20.9 C
Supported byspot_img

Cadence signs MoU to earn 10% of Austria cobalt mine

Member of Europium Groupspot_img
Supported byspot_img

Aim-listed Cadence Minerals has signed a binding memorandum of understanding with ASX-listed Clancy Exploration to earn an initial 10% interest in the high-grade Leogang cobalt-nickel sulphide project, near Salzburg, in Austria, through the issue of 73.7-million shares.

Under the terms of the MoU, Cadence has 14 days to complete the necessary due diligence and obtain board and regulatory approvals.

Cadence also has a six-month exclusive option to acquire a further 10% interest in Leogang by paying Clancy an additional A$1-million, either in cash or Cadence shares, or a combination of cash and shares, at the time of exercising its option.

Supported by

“Cobalt, lithium and rare-earth elements, have been identified as key strategic minerals in the rapidly expanding electric vehicle market, with cobalt, in particular, facing the challenge of limited current reserves,” Cadence chairperson Andrew Suckling noted.

He added that financial services provider UBS estimated that in a 100% EV world, there would be a 1.928% incremental demand in cobalt, which is second only to a 2.898% incremental demand in lithium.

“In Europe, the EV market is forecast to reach penetration rates of around 30% by 2025. Cobalt and lithium are critical to current battery chemistry and supply will have to increase substantially over the coming years.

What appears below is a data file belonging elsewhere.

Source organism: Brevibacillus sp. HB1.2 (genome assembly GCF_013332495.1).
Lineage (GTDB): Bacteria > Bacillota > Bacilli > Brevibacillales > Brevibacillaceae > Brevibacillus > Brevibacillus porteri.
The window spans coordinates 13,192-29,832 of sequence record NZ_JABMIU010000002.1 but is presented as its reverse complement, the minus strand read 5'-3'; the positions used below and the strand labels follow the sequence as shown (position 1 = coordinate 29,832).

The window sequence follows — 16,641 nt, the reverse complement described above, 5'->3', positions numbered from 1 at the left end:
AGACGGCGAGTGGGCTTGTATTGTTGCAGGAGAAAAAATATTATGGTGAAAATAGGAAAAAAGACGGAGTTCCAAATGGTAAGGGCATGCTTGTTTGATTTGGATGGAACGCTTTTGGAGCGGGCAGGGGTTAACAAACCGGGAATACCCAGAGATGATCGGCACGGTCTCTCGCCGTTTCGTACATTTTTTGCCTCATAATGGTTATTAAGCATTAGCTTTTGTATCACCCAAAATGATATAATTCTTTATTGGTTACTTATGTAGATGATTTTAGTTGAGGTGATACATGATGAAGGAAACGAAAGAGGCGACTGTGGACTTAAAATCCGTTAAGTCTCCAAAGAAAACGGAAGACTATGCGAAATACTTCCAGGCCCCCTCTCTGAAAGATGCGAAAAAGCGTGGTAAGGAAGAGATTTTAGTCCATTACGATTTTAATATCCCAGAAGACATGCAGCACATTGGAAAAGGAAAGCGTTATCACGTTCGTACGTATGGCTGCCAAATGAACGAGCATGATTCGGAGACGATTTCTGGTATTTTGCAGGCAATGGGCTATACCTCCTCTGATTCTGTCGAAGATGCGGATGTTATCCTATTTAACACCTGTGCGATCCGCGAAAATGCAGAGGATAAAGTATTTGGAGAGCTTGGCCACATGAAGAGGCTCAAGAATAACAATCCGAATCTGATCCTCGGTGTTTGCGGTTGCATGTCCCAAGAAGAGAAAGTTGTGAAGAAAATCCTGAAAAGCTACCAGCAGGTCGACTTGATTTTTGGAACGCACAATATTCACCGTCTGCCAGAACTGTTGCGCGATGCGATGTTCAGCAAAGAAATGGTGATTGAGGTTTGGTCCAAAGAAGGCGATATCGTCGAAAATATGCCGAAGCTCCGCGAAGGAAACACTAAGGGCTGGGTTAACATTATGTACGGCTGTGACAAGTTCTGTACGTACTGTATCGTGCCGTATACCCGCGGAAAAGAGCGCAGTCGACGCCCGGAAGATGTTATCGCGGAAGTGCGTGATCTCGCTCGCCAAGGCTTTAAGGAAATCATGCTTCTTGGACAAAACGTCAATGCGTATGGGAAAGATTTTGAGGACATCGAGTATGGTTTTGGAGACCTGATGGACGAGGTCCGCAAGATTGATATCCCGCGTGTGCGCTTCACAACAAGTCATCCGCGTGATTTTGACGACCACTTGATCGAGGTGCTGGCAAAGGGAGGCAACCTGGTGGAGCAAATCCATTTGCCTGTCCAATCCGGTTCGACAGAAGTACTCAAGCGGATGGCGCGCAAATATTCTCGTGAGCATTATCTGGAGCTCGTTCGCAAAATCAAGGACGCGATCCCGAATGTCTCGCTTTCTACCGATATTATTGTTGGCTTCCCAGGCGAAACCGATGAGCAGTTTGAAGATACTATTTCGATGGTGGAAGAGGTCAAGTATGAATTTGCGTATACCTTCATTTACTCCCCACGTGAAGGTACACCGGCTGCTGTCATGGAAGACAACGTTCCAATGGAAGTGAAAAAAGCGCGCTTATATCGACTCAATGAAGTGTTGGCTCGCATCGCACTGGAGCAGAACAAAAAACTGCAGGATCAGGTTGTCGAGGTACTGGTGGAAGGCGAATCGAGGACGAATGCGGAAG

“Cadence believes that, like the Cinovec lithium project, in which we have a 21% interest, Leogang is a potentially important and strategic source of cobalt in the heart of Europe’s new battery manufacturing region,” said Suckling.

Source: miningweekly


Supported byElevatePR Digital

Related News

Rio Tinto Assures on 2500 Pages – There is a Solution for Every Danger

Rio Tinto executed a move announced six months ago – they published drafts of environmental impact studies on how harmful the lithium mine in...

Geopolitical struggle over Central Asia’s rare-earth reserves

Central Asia, encompassing Kazakhstan, Kyrgyzstan, Tajikistan, Turkmenistan, Uzbekistan, Afghanistan and Mongolia, holds vast untapped reserves of rare-earth minerals. Recent global developments have thrust these...

Guatemala revokes environmental license for Canadian-backed open-pit mine

The Guatemalan government has revoked the environmental license for a proposed open-pit mine near the border with El Salvador, citing multiple "anomalies," including forged...

Thailand’s $1.20 quadrillion mineral wealth: A catalyst for new industrial growth

Thailand is home to a treasure trove of mineral resources that could significantly boost its economy and spearhead the development of new industries. With...
Supported by
Supported by
Supported by
error: Content is protected !!